Last week, I posted a story inspired by Thomas Rhett’s Unforgettable. It had a modern setting. Today, I have a story inspired by the same song but set in the Regency Era. Let me know which you liked better!
14th of October, Regency
Charles Bingley greeted the master of ceremonies of the country assembly he attended. He had recently let a large house in the neighbourhood. Many of the area gentlemen had called and introduced themselves as a necessary etiquette before they could introduce their wives and daughters. Sir William Lucas, the man he was speaking to, introduced his eldest two daughters, Charlotte and Maria. Both seemed kind young ladies although Maria appeared very young and uncertain of herself. Bingley assumed she had only recently entered Society. Miss Lucas looked a few years his senior, and her mother desperately suggested they partner for the first dance. Never one to want to give offense and an enthusiast of the sport in general, Bingley complied.
As he led Miss Lucas to the dance floor, his eyes fell upon an angel. Her white gown had a blue overlay and exposed nearly all of her shoulders. The seductive glimpses of skin were balanced by covering her ample décolletage.
“Mr. Bingley,” Miss Lucas’ voice interrupted his musings.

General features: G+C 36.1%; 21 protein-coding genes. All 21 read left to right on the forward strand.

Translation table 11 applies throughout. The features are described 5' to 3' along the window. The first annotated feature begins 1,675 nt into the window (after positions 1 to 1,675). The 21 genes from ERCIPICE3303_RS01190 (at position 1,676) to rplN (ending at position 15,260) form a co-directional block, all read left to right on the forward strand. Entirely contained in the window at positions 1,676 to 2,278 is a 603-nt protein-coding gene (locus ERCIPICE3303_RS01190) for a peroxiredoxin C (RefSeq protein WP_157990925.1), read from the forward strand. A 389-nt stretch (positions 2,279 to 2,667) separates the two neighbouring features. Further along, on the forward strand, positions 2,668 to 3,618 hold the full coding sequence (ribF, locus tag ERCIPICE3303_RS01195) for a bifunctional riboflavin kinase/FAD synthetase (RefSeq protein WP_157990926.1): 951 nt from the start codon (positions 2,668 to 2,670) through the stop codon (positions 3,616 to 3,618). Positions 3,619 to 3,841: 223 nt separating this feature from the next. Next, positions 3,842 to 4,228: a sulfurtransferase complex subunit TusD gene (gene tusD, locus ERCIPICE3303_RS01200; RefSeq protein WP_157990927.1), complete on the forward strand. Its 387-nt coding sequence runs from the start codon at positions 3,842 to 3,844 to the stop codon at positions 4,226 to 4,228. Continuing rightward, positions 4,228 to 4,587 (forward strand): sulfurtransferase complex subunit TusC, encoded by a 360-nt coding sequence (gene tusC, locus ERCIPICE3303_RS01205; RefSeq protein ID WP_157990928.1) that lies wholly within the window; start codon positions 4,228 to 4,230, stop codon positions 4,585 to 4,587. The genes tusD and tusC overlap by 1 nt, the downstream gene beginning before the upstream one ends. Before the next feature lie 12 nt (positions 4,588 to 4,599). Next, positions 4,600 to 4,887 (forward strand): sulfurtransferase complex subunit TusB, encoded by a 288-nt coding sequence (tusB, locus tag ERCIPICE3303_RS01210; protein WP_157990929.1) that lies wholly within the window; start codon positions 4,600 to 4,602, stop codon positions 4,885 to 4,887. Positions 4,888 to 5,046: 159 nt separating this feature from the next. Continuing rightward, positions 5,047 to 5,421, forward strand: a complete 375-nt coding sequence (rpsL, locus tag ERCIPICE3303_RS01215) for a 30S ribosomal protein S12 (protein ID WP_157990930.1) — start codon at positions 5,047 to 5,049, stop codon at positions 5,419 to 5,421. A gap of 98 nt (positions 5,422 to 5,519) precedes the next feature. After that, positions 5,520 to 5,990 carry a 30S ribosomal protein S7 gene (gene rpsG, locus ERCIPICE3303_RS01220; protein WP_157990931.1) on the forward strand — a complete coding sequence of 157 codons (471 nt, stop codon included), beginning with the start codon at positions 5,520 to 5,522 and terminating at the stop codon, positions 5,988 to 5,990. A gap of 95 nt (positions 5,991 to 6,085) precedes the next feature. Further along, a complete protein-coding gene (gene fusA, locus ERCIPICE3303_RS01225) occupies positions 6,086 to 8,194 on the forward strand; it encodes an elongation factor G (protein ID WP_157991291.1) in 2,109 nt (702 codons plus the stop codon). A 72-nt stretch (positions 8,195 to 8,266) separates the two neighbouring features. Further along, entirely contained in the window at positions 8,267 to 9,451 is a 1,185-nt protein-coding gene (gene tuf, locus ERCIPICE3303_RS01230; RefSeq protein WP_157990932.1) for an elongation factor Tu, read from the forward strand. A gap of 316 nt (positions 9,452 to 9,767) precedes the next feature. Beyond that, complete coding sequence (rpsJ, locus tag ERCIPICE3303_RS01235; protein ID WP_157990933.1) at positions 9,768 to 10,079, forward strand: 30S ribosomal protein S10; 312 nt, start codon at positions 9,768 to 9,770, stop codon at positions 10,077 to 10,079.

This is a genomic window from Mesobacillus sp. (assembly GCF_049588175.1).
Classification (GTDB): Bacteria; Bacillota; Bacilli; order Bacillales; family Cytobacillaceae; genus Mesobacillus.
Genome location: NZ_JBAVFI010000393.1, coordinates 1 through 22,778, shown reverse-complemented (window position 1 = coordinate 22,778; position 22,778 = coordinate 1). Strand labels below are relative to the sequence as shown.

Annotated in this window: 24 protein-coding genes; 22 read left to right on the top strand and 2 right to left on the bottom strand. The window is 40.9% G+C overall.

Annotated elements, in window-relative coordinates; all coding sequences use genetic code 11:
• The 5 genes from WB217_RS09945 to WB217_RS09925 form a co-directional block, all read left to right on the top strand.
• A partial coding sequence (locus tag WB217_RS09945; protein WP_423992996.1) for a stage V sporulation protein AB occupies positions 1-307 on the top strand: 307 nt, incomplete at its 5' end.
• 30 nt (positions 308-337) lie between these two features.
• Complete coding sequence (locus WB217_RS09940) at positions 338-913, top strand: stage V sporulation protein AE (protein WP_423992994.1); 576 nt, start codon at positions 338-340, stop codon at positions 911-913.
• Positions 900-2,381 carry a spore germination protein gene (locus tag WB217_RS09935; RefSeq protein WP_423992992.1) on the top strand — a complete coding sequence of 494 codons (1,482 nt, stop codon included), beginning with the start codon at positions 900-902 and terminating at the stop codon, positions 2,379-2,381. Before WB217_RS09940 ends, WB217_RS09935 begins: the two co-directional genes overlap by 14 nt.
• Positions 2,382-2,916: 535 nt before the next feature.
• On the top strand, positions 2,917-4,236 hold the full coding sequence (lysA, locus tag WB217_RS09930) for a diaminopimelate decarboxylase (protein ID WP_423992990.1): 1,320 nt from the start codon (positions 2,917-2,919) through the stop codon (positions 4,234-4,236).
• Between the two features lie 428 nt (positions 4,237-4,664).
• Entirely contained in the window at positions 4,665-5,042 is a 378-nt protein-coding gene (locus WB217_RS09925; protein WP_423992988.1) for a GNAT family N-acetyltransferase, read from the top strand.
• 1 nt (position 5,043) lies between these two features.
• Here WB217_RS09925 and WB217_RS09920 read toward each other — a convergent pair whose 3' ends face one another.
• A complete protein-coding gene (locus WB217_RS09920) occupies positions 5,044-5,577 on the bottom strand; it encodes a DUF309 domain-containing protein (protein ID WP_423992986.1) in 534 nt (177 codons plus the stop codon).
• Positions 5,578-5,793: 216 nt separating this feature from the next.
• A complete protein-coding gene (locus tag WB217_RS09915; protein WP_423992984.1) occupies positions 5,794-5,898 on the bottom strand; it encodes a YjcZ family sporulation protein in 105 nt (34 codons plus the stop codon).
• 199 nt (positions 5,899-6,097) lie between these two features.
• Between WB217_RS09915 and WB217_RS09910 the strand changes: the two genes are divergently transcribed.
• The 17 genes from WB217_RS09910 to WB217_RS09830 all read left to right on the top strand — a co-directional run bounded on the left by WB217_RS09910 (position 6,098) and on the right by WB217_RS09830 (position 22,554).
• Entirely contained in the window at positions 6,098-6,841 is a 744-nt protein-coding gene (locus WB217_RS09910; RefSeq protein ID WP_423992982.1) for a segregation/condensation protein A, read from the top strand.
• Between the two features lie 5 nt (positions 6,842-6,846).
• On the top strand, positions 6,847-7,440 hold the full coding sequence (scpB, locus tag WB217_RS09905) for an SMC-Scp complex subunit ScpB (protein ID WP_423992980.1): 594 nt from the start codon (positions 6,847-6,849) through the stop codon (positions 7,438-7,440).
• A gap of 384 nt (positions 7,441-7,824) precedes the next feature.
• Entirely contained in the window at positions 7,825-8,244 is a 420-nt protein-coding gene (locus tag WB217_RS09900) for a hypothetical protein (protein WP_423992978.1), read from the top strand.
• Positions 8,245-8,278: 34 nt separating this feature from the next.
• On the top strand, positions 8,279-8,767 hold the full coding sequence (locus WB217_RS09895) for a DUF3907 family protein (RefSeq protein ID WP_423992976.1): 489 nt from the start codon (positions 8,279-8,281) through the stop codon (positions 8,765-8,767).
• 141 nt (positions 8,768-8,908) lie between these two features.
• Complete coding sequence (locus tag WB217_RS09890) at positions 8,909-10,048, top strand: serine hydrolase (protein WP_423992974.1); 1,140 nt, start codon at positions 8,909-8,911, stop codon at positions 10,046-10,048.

“Pardon me, I was admiring the splendour of the room.”
Miss Lucas grinned. “I could see that. She is lovely, is she not?”
Bingley blushed. “Forgive me. I did not wish to offend.”
“Oh, I am not offended. I am quite used to young men falling in love with Jane. She is too sweet for me to be upset about it.”
Was he in love already? His friend, Darcy, would laugh at him for he had a habit of falling for a lady at first sight. Usually, Darcy would have to talk sense into him later and expose the lady’s cruel designs. Joining high society had been Bingley’s father’s greatest wish, but he was far more ready for the cutthroat attitudes of the ton than his son was. Bingley would rather live in the country than in London. His greatest wish was to surround himself with true friends who loved him and not his five thousand a year.
Seeing that Miss Lucas was not upset at his indifference, he asked, “Would you introduce me to her after our set?”
Bingley’s heart hammered loudly in his chest as Miss Lucas performed the introduction. He bowed over Miss Bennet’s hand and promptly asked her to dance. When she smiled at his request and agreed, he swore his heart skipped a beat.